Replacing the old, corroded Doyle Drive with a new, structurally upgraded roadway provides tremendous seismic and traffic safety improvements, particularly in the event of an earthquake.
The historic Doyle Drive design did not meet current seismic or roadway safety standards. The likelihood of serious accidents was increased by the presence of nonstandard design elements, such as narrow lane widths, lack of barriers separating opposing traffic, and lack of shoulders for use by disabled or emergency vehicles.
The temporary bypass that will carry traffic from April 2012 until project completion meets current seismic safety standards and greatly improves traffic safety through the use of a moveable median barrier.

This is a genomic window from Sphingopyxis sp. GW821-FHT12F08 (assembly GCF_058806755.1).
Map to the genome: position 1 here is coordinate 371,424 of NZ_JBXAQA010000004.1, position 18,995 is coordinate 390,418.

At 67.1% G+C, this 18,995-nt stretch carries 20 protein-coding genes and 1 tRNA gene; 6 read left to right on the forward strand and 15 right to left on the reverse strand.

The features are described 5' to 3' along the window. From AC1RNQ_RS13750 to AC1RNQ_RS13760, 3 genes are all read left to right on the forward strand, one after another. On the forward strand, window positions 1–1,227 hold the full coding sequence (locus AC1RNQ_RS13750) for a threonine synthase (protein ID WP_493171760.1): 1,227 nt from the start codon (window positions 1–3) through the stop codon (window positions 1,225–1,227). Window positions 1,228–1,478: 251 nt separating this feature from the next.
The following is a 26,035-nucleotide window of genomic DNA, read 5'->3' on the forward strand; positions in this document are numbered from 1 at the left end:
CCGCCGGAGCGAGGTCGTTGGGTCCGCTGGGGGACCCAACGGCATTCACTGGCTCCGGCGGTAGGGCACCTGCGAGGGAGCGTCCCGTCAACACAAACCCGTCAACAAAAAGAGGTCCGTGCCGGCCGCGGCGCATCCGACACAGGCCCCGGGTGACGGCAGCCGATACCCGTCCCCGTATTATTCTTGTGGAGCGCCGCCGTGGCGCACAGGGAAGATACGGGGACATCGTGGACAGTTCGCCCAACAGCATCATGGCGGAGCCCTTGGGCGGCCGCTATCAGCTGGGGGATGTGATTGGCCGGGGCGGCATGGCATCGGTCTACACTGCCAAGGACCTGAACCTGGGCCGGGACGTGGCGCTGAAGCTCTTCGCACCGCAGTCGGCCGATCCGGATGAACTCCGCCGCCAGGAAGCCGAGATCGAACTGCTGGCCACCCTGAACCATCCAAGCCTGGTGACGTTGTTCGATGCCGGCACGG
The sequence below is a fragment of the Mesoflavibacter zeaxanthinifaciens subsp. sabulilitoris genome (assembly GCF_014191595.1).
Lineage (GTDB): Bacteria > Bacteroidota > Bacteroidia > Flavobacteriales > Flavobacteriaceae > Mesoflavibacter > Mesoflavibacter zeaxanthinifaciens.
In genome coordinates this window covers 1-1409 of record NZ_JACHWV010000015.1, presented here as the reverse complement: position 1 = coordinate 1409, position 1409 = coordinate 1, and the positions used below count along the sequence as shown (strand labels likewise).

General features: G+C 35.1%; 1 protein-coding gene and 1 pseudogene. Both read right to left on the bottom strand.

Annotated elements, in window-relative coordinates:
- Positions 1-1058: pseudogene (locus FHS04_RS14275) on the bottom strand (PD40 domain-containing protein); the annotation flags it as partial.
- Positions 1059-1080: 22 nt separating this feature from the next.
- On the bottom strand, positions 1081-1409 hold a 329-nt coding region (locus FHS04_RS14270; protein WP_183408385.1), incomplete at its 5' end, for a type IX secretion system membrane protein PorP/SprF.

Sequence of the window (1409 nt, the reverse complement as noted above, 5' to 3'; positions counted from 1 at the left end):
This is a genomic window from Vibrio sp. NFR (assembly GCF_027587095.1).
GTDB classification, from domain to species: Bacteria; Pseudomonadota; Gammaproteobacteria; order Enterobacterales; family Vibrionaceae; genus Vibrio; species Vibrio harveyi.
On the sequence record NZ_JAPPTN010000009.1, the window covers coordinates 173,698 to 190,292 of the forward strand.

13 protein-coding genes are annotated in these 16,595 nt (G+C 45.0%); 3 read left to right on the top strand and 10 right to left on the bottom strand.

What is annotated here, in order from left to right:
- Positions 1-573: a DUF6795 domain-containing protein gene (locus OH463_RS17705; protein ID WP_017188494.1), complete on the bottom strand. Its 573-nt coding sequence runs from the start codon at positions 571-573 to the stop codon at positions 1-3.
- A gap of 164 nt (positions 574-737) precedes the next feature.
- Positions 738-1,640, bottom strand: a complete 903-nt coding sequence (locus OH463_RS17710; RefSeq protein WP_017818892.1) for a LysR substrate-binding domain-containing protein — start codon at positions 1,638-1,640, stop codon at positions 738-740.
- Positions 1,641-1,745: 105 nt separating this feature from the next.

The final Presidio Parkway design improves stopping sight distances, deceleration lengths, ramp geometry and more. The typical lane width of the roadway will be increased to 11 feet, with an outside lane width of 12 feet to accommodate buses. Usable outside shoulders will be added to improve emergency response and provide a refuge for disabled vehicles.
The new Doyle Drive will also enhance pedestrian and bicyclist safety, providing well-defined pedestrian routes, incorporating pedestrian safety zones and including well-delineated bicycle lanes.
Watch the Exploratorium’s "Science in the City" video discussing the High Viaduct’s seismic hinge.